Two Photography Exhibits Alter the Way We Look at Ourselves
Shaw-Eagle, Joanna, The Washington Times (Washington, DC)
Photography was the prime new visual language of the 20th century and an important one in the 21st. This can be seen in two superb exhibits, a show of portraitist Arnold Newman's photographs at the Corcoran Gallery of Art and a 160-year-survey of black photographers' work at the Anacostia Museum's center on the Mall.
At first glance, the exhibitions could not be more different. Mr. Newman, one of the greats of the genre, pioneered "environmental portraiture." He placed his subjects in settings that capture the essence of their work and personalities. His focus is so intense that it shows the depths of their souls.
Mr. Newman photographed some of the most celebrated people of the 1900s and, at age 83, is still working. He shot for Life, Look and Fortune and does work for the New Yorker and New York Times Magazine.
Among the 130 people pictured in Mr. Newman's retrospective, which starts in 1938, are the painters Piet Mondrian and Jackson Pollock, actor Woody Allen, convicted World War II war criminal and industrialist Alfred Krupp, composer-conductor Igor Stravinsky, President Reagan and painter-sculptor-printmaker Pablo Picasso. Others include the late fashion editor Diana Vreeland; Ann Frank's father, Otto; Robert Moses, former New York City planning czar; actress Marilyn Monroe; and photographer Ansel Adams.
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Ordinary folks - except for civil rights leaders - were subjects for the 120 photographers who shot the 300 images of "Reflections in Black: A History of Black Photographers, 1840 to the Present." The first pictures, from 1840 to 1940, suggest family photo albums. Births, marriages, school graduations and funerals are celebrated.
Race is not key issue in the photographs. Artist-scholar Robin Kelley writes in the exhibit catalog: "Most of the men and women responsible for visually documenting black America were simply not obsessed with race. After all, the people depicted in these photographs were not obsessed with race either."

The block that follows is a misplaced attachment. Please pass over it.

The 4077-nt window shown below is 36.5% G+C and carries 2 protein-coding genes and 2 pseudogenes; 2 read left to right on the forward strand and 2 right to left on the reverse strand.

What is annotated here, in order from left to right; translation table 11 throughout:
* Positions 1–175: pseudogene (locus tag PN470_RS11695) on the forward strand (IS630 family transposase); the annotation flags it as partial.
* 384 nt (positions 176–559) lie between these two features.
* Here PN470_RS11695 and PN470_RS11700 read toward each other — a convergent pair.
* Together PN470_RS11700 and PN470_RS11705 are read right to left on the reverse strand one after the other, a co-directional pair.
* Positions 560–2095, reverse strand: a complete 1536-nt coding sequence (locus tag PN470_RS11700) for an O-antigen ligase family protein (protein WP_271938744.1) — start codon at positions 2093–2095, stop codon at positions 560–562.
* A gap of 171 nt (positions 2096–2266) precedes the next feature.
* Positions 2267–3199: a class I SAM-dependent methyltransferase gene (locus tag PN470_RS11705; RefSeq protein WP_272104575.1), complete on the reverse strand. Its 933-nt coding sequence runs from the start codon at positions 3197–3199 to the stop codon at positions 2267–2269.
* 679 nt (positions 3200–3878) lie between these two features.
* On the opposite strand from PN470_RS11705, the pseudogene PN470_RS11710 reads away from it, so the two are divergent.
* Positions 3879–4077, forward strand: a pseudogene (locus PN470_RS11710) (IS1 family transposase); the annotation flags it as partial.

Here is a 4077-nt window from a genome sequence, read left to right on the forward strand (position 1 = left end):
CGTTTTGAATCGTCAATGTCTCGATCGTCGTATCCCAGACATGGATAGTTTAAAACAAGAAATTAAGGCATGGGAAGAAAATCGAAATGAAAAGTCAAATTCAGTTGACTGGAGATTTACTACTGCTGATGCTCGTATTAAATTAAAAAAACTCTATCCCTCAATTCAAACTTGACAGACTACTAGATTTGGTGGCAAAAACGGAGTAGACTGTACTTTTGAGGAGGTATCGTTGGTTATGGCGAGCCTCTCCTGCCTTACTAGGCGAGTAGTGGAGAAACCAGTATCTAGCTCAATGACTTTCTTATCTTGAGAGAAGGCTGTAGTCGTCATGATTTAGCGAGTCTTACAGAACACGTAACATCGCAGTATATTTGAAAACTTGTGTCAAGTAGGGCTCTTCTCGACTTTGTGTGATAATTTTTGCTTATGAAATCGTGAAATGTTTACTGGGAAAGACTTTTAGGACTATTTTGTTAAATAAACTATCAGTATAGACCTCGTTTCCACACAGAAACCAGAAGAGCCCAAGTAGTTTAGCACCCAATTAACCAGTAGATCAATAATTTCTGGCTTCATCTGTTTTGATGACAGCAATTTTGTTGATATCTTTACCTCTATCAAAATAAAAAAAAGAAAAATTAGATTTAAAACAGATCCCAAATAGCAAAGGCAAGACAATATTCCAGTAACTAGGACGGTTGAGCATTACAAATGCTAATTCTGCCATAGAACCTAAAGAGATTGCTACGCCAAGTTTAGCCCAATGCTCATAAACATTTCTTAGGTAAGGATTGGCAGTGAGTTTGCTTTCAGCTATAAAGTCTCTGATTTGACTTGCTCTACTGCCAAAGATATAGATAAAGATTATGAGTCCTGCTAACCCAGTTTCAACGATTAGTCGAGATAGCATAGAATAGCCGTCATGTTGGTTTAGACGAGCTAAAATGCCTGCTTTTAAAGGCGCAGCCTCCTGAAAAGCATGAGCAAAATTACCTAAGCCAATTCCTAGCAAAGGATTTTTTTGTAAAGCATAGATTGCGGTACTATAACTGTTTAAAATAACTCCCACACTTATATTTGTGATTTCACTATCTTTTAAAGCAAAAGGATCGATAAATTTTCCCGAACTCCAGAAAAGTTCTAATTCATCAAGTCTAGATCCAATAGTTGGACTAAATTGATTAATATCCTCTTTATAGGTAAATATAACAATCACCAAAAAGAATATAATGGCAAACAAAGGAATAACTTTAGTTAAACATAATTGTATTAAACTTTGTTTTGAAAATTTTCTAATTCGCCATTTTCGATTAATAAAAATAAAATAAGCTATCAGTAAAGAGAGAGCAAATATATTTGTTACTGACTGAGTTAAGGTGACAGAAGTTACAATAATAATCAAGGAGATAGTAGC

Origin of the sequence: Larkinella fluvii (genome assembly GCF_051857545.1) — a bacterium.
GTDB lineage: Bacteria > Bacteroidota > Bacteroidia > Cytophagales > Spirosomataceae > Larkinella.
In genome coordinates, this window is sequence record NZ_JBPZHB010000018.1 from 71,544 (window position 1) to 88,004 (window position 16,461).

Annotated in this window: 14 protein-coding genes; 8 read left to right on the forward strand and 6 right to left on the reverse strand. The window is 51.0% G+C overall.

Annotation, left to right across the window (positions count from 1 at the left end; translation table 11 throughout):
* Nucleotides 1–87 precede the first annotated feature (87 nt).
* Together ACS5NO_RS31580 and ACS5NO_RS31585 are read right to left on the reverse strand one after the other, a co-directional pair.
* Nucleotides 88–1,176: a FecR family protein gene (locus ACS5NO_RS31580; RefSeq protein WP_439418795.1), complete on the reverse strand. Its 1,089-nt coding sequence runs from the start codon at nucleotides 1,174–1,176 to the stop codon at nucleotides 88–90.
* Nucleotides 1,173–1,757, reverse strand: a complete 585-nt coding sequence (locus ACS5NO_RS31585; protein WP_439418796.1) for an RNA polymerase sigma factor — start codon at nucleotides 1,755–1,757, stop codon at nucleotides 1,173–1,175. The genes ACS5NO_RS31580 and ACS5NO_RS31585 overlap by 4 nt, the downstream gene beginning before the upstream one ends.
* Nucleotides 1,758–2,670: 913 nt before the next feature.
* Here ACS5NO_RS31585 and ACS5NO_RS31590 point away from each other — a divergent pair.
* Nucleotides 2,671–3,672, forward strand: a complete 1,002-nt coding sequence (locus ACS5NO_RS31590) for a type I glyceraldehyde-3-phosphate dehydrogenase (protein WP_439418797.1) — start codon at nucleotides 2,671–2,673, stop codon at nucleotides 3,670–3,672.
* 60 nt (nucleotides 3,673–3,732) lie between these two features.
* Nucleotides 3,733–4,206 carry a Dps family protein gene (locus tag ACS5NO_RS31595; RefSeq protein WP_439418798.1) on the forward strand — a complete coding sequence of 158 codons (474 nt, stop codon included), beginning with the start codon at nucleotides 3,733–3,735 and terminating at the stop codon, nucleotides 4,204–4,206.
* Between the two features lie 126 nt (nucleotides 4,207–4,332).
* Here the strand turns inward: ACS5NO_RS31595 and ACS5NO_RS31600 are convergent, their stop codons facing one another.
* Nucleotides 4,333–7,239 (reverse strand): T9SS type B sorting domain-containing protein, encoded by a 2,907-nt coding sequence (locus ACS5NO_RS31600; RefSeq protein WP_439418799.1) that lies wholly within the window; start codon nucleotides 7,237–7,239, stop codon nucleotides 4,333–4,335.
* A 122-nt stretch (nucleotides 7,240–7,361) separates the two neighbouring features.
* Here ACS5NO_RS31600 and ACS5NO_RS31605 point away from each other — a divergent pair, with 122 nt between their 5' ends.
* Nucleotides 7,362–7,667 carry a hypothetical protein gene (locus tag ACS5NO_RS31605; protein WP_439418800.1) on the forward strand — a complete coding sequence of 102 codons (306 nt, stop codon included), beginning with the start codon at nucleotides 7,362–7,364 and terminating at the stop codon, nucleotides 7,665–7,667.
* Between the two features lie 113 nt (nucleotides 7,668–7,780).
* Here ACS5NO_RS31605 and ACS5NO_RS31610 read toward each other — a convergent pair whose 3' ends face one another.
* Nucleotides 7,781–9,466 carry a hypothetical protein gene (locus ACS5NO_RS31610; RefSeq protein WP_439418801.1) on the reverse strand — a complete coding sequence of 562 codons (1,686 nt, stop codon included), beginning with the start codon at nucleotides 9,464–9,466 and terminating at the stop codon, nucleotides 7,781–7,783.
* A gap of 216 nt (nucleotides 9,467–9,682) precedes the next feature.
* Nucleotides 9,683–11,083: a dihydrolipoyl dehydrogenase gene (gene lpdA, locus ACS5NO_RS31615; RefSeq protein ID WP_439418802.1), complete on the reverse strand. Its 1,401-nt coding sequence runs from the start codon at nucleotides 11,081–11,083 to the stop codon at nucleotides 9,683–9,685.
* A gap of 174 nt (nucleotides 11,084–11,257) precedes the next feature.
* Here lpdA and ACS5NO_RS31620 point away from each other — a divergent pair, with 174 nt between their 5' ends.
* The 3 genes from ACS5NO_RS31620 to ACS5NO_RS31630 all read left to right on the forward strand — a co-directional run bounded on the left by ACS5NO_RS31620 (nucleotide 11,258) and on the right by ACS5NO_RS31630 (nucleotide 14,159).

They were "too busy loving, marrying, dancing, worshiping, dreaming, laughing, arguing, playing, working, dressing up, looking cool, raising children, organizing, performing magic, making poetry to be worried about what white folks thought about them," she writes.
"Reflections" is an epic undertaking remarkable for its size and quality. It begins with the earliest days of photography and the first great proponents of the technique. For example, Jules Lion (1810-1866) pioneered the making of daguerreotypes in New Orleans in 1840, three years after the invention of the technique by Jacques Mande Daguerre. Lion was one of the first photographers, black or white, to create daguerreotypes and left a handsome legacy of New Orleans' people and architecture through them.
Augustus Washington (1820-1875) achieved success by making daguerreotypes in Hartford, Conn., before migrating to Liberia. His father had been a slave. James Presely Ball (1825-1905), a black abolitionist, headed west and documented the emerging black middle class of Helena, Mont.
Daniel Freeman (1868-?) became a successful painter and society photographer in Washington while Arthur Bedou (1881-1966) chronicled the New Orleans jazz scene and life of educator Booker T. Washington.
There were others, of course, who pictured the pain and pleasure of blacks in the late 1800s. Mostly, it was the pleasure. Photographers such as Ball set up their studios to show subjects in romanticized and ideal settings.
Local photographer Addison N. Scurlock (1883-1964) did a handsome and humorous "Wedding Couple Portrait" in 1920. The tuxedoed groom sits in front, arrogantly engaging the viewer. The resigned-looking bride stands. Scurlock seems to be commenting on the future of the marriage.
Ball photographed a handsome young man in Helena all dressed up . The occasion may have been a high school graduation. …